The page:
John’s Last ‘Normal’ Day

On March 14, 2013, John Shankman was involved in a single car accident that nearly took his life. His mother, Dr. Kimberly Shankman is dean of the college at Benedictine College in Atchison, Kansas, and he was a student at Maur Hill-Mount Academy, Atchison’s Benedictine high school.

As John underwent multiple surgeries amid bright moments and set-backs, the call for prayers went out through Facebook and e-mail. Even the Cardinal Newman Society joined in. John’s favorite team, the Green Bay Packers, sent a football signed by the team and a get-well card signed by quarterback Aaron Rodgers.   The prayers worked — John survived — but now needs constant care as he continues his recovery. His mother wrote the following on the eve of the one-year anniversary of Johnny’s accident.

John’s Last Normal Day

… and the blessings that followed

By Dr. Kimberly Shankman || Dean of the College, Benedictine College

Well, John got his feeding tube changed and unchanged today! After they switched out his current tube to the new one, it turned out that the new one was the wrong size (and they have to order the right size) so they had to put the old one back in and we need to take John back next week to get it changed again.

At least John got a trip outside to enjoy the beautiful weather today! Other than that adventure, it was a pretty quiet day.

You may wonder why I’m using this picture of John and me before the mother-son dance last year. It’s because it’s about the last picture I took of him before the accident. Tomorrow is the anniversary of his accident, so today is the anniversary of our last full day of “normal.”

This day last year was the last day that I got irritated at John for leaving his shoes in the middle of the floor.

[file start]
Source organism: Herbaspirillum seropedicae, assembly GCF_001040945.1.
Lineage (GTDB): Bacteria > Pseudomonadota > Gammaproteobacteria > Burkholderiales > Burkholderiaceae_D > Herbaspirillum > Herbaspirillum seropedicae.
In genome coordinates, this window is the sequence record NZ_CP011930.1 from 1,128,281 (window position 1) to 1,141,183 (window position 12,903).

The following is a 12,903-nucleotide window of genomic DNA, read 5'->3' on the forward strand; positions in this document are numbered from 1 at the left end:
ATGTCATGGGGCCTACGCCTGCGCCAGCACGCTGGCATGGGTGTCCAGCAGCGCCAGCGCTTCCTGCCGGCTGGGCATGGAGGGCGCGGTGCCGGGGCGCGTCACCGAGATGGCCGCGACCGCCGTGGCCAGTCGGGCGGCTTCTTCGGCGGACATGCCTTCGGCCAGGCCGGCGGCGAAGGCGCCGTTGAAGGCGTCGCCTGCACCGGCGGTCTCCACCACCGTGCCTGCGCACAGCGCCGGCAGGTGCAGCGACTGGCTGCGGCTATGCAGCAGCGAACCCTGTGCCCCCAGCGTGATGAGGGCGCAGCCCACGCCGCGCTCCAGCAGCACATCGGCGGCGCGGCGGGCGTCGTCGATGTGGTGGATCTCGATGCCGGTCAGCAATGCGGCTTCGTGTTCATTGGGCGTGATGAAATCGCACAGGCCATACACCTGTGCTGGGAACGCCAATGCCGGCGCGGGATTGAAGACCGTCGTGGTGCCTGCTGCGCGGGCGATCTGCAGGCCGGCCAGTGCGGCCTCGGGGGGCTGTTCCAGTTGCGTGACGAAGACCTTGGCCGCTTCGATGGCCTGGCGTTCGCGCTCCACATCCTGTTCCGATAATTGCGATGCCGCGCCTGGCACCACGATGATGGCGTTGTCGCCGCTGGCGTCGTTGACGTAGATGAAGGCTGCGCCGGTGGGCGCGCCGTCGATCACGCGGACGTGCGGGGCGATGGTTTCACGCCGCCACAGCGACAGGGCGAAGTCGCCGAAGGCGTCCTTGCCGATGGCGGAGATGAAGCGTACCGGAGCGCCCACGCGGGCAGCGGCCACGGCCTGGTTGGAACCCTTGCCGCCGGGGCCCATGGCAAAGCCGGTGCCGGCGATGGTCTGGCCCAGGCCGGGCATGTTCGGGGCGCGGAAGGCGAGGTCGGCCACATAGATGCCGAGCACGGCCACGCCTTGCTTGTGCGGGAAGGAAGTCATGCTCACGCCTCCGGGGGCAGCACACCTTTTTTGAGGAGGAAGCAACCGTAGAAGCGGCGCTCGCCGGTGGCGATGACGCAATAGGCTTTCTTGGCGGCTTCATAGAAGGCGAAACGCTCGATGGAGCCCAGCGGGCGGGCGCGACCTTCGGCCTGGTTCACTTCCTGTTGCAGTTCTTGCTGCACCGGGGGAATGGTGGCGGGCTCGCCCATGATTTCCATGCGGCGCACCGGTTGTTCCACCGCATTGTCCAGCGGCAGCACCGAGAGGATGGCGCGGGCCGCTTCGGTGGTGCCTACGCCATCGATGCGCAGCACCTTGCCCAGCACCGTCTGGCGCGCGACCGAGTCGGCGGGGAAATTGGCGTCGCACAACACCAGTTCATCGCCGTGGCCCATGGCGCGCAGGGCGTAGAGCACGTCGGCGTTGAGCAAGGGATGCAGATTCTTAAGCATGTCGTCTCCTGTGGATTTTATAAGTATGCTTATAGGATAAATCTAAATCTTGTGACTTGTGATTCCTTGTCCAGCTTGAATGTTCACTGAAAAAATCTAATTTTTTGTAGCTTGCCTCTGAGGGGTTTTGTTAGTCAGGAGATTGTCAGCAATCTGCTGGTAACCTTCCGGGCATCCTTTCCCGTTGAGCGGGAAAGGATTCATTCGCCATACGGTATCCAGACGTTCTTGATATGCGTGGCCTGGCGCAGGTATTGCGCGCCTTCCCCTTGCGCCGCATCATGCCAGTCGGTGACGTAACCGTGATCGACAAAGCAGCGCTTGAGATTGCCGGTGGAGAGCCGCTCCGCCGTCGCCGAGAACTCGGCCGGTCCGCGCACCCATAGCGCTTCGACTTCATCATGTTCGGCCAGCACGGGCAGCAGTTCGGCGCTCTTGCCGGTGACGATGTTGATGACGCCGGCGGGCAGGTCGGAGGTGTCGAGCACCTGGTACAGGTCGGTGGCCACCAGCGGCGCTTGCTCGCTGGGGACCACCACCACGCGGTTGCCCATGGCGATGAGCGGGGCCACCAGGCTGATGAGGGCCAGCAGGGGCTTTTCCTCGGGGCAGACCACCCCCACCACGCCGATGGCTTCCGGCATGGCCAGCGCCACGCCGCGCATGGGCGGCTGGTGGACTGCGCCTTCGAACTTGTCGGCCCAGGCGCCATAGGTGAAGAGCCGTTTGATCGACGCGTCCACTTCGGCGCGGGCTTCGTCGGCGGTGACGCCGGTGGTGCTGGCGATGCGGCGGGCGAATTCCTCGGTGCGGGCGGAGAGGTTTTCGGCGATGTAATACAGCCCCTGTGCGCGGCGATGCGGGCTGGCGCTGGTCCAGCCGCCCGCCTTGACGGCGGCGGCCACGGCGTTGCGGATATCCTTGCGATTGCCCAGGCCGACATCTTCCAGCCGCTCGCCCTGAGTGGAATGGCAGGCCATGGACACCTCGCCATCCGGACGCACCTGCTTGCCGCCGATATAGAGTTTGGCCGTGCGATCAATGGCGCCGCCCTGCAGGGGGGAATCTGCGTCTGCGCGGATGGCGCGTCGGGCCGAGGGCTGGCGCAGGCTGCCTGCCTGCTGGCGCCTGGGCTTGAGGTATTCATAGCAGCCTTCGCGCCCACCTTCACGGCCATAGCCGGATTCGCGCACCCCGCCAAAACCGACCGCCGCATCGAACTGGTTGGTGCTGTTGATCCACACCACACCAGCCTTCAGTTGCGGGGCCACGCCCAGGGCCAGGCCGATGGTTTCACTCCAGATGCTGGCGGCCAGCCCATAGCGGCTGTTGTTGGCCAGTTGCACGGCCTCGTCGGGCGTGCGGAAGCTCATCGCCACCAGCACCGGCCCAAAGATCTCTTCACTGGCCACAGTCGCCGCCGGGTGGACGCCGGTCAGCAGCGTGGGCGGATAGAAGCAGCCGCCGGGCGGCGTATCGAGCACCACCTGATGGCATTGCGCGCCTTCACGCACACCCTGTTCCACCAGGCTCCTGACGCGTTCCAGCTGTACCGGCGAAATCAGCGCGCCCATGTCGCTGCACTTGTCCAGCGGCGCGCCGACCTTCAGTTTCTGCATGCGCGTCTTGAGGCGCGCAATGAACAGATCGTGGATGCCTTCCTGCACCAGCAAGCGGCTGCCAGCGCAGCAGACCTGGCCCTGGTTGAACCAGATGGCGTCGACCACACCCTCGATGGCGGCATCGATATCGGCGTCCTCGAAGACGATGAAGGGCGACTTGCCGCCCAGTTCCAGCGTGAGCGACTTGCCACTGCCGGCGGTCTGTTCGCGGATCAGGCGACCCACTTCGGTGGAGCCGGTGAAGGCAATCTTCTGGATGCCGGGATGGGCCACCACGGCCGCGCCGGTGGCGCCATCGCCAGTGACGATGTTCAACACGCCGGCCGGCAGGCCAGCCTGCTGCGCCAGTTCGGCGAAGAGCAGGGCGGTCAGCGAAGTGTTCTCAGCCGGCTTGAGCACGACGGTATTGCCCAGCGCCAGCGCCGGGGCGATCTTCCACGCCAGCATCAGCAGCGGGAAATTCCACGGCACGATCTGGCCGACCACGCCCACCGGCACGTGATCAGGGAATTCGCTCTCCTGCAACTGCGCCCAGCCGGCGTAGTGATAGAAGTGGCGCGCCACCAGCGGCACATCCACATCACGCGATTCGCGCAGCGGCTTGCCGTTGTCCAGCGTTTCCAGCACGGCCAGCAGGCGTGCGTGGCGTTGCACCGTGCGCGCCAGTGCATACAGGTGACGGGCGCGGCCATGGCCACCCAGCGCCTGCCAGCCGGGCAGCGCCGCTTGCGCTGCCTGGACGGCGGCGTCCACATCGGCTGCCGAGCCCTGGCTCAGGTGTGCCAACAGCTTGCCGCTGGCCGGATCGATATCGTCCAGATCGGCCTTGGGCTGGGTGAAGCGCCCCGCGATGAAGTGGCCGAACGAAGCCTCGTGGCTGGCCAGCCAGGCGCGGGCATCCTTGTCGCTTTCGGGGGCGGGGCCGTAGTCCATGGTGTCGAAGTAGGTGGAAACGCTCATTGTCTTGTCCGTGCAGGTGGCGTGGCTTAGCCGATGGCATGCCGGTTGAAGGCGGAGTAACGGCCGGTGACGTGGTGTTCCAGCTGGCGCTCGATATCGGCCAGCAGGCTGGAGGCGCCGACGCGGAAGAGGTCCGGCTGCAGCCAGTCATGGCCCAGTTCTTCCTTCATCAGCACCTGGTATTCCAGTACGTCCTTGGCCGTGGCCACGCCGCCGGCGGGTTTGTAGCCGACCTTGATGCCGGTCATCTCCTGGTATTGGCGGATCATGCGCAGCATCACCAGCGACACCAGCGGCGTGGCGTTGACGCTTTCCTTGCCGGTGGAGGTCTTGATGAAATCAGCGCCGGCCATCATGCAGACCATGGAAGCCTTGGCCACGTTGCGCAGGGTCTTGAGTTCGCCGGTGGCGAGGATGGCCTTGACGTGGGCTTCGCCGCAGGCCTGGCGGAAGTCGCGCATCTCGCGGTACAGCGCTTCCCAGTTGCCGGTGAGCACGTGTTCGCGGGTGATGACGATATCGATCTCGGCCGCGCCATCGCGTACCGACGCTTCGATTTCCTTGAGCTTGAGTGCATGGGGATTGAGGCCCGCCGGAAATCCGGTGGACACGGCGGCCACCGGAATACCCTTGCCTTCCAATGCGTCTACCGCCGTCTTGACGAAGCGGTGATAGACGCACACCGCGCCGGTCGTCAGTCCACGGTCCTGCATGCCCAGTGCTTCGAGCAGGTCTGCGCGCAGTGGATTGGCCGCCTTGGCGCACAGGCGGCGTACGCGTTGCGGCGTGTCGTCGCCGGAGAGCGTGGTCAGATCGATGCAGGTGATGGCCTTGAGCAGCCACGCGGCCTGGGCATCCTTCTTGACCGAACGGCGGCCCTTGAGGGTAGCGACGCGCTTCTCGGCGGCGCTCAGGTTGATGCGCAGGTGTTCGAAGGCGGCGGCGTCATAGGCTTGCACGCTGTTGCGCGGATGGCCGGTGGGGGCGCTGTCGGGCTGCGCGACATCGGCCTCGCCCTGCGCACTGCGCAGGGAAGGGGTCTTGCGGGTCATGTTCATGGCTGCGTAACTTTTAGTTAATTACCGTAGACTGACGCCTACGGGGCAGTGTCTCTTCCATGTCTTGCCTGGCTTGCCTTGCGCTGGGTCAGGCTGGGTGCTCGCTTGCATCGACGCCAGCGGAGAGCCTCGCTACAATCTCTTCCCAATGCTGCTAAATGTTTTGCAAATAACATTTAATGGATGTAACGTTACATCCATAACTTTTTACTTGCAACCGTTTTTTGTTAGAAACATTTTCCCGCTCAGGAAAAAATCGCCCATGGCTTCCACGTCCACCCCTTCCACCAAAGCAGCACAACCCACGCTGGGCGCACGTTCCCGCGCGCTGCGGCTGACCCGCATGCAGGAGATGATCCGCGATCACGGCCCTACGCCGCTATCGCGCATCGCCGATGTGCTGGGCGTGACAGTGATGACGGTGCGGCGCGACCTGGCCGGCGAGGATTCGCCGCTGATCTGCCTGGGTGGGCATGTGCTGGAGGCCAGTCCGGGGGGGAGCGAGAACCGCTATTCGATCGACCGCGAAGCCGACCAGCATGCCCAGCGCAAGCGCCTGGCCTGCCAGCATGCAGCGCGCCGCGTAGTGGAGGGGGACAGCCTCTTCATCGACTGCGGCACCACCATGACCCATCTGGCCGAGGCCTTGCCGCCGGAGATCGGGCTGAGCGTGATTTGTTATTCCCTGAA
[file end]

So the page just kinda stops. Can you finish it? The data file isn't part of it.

It was the last day he took off his shoes.

It was the last day he teased his dad (Don had texted him at school when the white smoke went up at the Vatican; John was really enjoying giving him a hard time — “hey, Dad, I go to a Catholic school; don’t you think they’re going to let us know that we have a Pope?”).

It was the last day he sat on the couch with his dog.

It was the last day that he drove me crazy-we ate in the living room that night–sitting sideways in his chair picking at his dinner and leaving half of it scattered on his table, chair, and the floor. (Bosley very much approved of this method!).

It was the last day he ate dinner.

It was the last time he got on my nerves with his non-stop “witty” commentary on the tv show we were watching (to be fair to him, a lot of times his comments actually were witty, but sometimes they really, really weren’t).

It was the last time he played xbox, the last time I heard him laugh, the last time I got mad at him for not starting his homework early enough, the last time he said goodnight, the last time he went upstairs.

I have to tell you that if I had a time machine and could go back and find the words to say that would keep him off that truck and let us go back to our normal life, I would do it in a heartbeat.

But I also know that my ways are not God’s ways. “Normal” is not what He had in mind for us, and His blessings on this new path have been so overwhelming that I can’t even begin to describe how much peace and joy we have experienced throughout this whole journey.

I can’t say that the accident itself was a good thing, but I will say that so very, very many good things came out of the accident that it has become, in my life, a clear and powerful testament to the glory of God and His loving care for all of us.

The primary way God has chosen to shower his blessings on our family is by surrounding us with wonderful people who keep us all lifted up with loving thoughts and prayers. God bless you.

Kimberly Shankman

Kimberly Shankman is the Dean of Benedictine College. She received her PhD in Political Science from Northern Illinois University. Subsequently she taught in the Politics and Government Department at Ripon College from 1985-2001, when she left to take her current position at Benedictine College. Her research interests are American political thought and constitutional law. She is the author of Compromise and the Constitution: The Political Thought of Henry Clay. Additionally, she has published articles relating to the privileges or immunities clause of the 14th amendment and other aspects of constitutional law. She spoke recently on “Truth and Democracy” at the University of the Sacred Heart in Milan, Italy, and on “Human Capital in Caritas in Veritate” at Columbia University in New York.